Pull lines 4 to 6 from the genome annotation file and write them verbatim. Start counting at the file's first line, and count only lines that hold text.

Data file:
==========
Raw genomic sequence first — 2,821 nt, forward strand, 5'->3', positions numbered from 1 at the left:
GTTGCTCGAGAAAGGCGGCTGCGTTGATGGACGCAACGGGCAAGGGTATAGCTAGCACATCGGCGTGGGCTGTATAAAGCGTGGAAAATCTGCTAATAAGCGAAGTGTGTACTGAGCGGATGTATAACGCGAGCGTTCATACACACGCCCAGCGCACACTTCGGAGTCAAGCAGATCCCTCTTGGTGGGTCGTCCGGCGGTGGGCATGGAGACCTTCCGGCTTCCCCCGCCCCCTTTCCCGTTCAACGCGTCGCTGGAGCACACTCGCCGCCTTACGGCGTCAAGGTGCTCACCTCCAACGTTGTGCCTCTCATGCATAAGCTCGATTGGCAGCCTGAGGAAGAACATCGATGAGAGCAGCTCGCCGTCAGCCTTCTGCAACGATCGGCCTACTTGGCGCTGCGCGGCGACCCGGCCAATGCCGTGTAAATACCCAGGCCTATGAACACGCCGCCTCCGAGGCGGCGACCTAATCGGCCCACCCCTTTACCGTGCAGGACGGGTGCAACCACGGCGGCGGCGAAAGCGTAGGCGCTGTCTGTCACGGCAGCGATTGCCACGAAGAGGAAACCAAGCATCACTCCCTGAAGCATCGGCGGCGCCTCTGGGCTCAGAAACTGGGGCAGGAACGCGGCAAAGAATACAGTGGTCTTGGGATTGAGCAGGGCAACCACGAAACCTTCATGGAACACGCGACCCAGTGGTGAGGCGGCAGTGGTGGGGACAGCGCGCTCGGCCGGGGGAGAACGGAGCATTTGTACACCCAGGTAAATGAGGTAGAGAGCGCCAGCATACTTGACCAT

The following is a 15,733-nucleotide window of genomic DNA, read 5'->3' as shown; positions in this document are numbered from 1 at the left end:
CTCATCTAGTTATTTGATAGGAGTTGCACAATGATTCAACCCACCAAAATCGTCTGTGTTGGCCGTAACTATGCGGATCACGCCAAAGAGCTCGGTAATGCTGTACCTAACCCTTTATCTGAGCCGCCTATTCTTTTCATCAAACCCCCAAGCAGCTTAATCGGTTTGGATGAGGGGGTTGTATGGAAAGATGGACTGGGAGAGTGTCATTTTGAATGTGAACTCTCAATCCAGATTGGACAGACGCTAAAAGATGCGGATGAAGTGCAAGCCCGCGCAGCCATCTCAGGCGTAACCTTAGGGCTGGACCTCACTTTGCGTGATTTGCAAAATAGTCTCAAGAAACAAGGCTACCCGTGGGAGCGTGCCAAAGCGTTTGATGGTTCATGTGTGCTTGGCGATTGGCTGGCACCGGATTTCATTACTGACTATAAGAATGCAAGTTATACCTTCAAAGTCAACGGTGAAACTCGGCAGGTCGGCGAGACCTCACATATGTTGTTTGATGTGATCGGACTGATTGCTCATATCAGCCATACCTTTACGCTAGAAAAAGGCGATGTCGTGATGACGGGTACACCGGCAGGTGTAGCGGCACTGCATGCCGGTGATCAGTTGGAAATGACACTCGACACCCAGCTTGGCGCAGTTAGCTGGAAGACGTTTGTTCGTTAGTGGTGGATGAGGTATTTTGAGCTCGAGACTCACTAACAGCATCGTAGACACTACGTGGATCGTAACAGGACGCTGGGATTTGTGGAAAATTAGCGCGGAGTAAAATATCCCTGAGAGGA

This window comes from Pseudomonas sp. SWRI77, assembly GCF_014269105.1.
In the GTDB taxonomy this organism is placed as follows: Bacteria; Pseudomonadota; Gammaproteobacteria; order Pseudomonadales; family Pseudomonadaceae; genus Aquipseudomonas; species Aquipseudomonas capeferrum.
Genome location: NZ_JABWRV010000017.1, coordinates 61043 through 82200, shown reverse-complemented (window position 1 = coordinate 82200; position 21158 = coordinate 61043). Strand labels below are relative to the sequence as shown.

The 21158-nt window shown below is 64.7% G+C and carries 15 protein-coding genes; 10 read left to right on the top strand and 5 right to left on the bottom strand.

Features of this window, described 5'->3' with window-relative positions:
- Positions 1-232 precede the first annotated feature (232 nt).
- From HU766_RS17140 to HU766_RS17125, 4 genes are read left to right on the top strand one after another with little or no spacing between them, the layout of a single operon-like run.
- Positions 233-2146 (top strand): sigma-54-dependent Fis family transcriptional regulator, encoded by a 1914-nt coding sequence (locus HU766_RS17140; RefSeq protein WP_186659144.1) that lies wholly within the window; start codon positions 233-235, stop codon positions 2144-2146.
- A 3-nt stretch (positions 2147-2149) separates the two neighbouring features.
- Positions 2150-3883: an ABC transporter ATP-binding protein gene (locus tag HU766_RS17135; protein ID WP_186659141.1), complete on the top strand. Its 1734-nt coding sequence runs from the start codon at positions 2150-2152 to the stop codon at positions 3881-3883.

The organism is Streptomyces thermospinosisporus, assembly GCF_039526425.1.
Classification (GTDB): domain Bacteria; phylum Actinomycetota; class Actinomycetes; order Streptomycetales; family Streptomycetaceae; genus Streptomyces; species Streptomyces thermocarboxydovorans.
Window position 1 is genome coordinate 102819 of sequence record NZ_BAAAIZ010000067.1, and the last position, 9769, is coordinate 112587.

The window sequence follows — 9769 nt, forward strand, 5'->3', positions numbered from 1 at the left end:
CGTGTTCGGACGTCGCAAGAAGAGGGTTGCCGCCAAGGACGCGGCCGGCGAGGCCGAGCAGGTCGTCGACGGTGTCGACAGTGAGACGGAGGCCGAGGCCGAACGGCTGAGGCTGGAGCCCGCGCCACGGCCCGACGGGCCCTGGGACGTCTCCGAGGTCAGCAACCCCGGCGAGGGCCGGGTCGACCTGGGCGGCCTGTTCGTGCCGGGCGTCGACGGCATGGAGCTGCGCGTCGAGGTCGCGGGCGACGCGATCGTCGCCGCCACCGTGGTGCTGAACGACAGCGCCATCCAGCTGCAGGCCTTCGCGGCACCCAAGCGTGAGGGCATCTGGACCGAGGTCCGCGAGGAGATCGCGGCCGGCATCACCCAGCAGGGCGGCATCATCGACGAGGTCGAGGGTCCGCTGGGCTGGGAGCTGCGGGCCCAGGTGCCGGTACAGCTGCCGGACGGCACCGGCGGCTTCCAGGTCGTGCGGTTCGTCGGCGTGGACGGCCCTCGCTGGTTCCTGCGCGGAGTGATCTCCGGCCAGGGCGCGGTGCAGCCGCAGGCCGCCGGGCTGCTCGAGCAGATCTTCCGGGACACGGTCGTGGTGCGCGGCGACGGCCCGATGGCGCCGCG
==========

CTCATCTAGTTATTTGATAGGAGTTGCACAATGATTCAACCCACCAAAATCGTCTGTGTTGGCCGTAACTATGCGGATCACGCCAAAGAGCTCGGTAATGCTGTACCTAACCCTTTATCTGAGCCGCCTATTCTTTTCATCAAACCCCCAAGCAGCTTAATCGGTTTGGATGAGGGGGTTGTATGGAAAGATGGACTGGGAGAGTGTCATTTTGAATGTGAACTCTCAATCCAGATTGGACAGACGCTAAAAGATGCGGATGAAGTGCAAGCCCGCGCAGCCATCTCAGGCGTAACCTTAGGGCTGGACCTCACTTTGCGTGATTTGCAAAATAGTCTCAAGAAACAAGGCTACCCGTGGGAGCGTGCCAAAGCGTTTGATGGTTCATGTGTGCTTGGCGATTGGCTGGCACCGGATTTCATTACTGACTATAAGAATGCAAGTTATACCTTCAAAGTCAACGGTGAAACTCGGCAGGTCGGCGAGACCTCACATATGTTGTTTGATGTGATCGGACTGATTGCTCATATCAGCCATACCTTTACGCTAGAAAAAGGCGATGTCGTGATGACGGGTACACCGGCAGGTGTAGCGGCACTGCATGCCGGTGATCAGTTGGAAATGACACTCGACACCCAGCTTGGCGCAGTTAGCTGGAAGACGTTTGTTCGTTAGTGGTGGATGAGGTATTTTGAGCTCGAGACTCACTAACAGCATCGTAGACACTACGTGGATCGTAACAGGACGCTGGGATTTGTGGAAAATTAGCGCGGAGTAAAATATCCCTGAGAGGA

This window comes from Pseudomonas sp. SWRI77, assembly GCF_014269105.1.
In the GTDB taxonomy this organism is placed as follows: Bacteria; Pseudomonadota; Gammaproteobacteria; order Pseudomonadales; family Pseudomonadaceae; genus Aquipseudomonas; species Aquipseudomonas capeferrum.